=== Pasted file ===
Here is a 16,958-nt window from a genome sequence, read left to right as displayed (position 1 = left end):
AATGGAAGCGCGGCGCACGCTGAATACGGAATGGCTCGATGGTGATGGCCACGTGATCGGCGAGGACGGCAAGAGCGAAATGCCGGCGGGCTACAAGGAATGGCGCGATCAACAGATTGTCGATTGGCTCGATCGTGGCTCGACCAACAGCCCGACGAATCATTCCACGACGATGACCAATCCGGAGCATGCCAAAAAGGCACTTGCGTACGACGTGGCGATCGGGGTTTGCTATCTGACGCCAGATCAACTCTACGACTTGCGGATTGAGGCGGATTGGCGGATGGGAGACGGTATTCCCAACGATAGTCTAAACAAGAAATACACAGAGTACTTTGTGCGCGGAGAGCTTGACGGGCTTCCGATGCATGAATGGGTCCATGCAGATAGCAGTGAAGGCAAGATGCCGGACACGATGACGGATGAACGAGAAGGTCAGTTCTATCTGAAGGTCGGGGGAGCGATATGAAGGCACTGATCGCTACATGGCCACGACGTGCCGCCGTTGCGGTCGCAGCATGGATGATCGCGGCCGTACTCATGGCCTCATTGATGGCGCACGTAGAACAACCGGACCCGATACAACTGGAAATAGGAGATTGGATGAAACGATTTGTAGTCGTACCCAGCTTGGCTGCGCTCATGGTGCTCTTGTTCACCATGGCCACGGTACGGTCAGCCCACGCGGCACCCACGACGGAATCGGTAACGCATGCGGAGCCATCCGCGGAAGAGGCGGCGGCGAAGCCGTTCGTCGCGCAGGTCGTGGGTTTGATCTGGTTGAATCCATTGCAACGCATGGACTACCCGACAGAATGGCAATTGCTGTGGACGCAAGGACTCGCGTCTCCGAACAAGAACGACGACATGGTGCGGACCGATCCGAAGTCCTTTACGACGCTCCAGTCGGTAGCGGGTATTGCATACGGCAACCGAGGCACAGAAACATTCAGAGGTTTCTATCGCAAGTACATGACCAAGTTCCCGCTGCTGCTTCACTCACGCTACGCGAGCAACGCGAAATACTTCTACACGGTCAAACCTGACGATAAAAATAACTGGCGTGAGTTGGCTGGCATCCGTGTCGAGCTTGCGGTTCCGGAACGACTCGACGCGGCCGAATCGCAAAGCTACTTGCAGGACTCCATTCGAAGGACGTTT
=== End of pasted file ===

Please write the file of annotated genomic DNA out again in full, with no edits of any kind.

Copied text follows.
Here is a 16,958-nt window from a genome sequence, read left to right as displayed (position 1 = left end):
AATGGAAGCGCGGCGCACGCTGAATACGGAATGGCTCGATGGTGATGGCCACGTGATCGGCGAGGACGGCAAGAGCGAAATGCCGGCGGGCTACAAGGAATGGCGCGATCAACAGATTGTCGATTGGCTCGATCGTGGCTCGACCAACAGCCCGACGAATCATTCCACGACGATGACCAATCCGGAGCATGCCAAAAAGGCACTTGCGTACGACGTGGCGATCGGGGTTTGCTATCTGACGCCAGATCAACTCTACGACTTGCGGATTGAGGCGGATTGGCGGATGGGAGACGGTATTCCCAACGATAGTCTAAACAAGAAATACACAGAGTACTTTGTGCGCGGAGAGCTTGACGGGCTTCCGATGCATGAATGGGTCCATGCAGATAGCAGTGAAGGCAAGATGCCGGACACGATGACGGATGAACGAGAAGGTCAGTTCTATCTGAAGGTCGGGGGAGCGATATGAAGGCACTGATCGCTACATGGCCACGACGTGCCGCCGTTGCGGTCGCAGCATGGATGATCGCGGCCGTACTCATGGCCTCATTGATGGCGCACGTAGAACAACCGGACCCGATACAACTGGAAATAGGAGATTGGATGAAACGATTTGTAGTCGTACCCAGCTTGGCTGCGCTCATGGTGCTCTTGTTCACCATGGCCACGGTACGGTCAGCCCACGCGGCACCCACGACGGAATCGGTAACGCATGCGGAGCCATCCGCGGAAGAGGCGGCGGCGAAGCCGTTCGTCGCGCAGGTCGTGGGTTTGATCTGGTTGAATCCATTGCAACGCATGGACTACCCGACAGAATGGCAATTGCTGTGGACGCAAGGACTCGCGTCTCCGAACAAGAACGACGACATGGTGCGGACCGATCCGAAGTCCTTTACGACGCTCCAGTCGGTAGCGGGTATTGCATACGGCAACCGAGGCACAGAAACATTCAGAGGTTTCTATCGCAAGTACATGACCAAGTTCCCGCTGCTGCTTCACTCACGCTACGCGAGCAACGCGAAATACTTCTACACGGTCAAACCTGACGATAAAAATAACTGGCGTGAGTTGGCTGGCATCCGTGTCGAGCTTGCGGTTCCGGAACGACTCGACGCGGCCGAATCGCAAAGCTACTTGCAGGACTCCATTCGAAGGACGTTT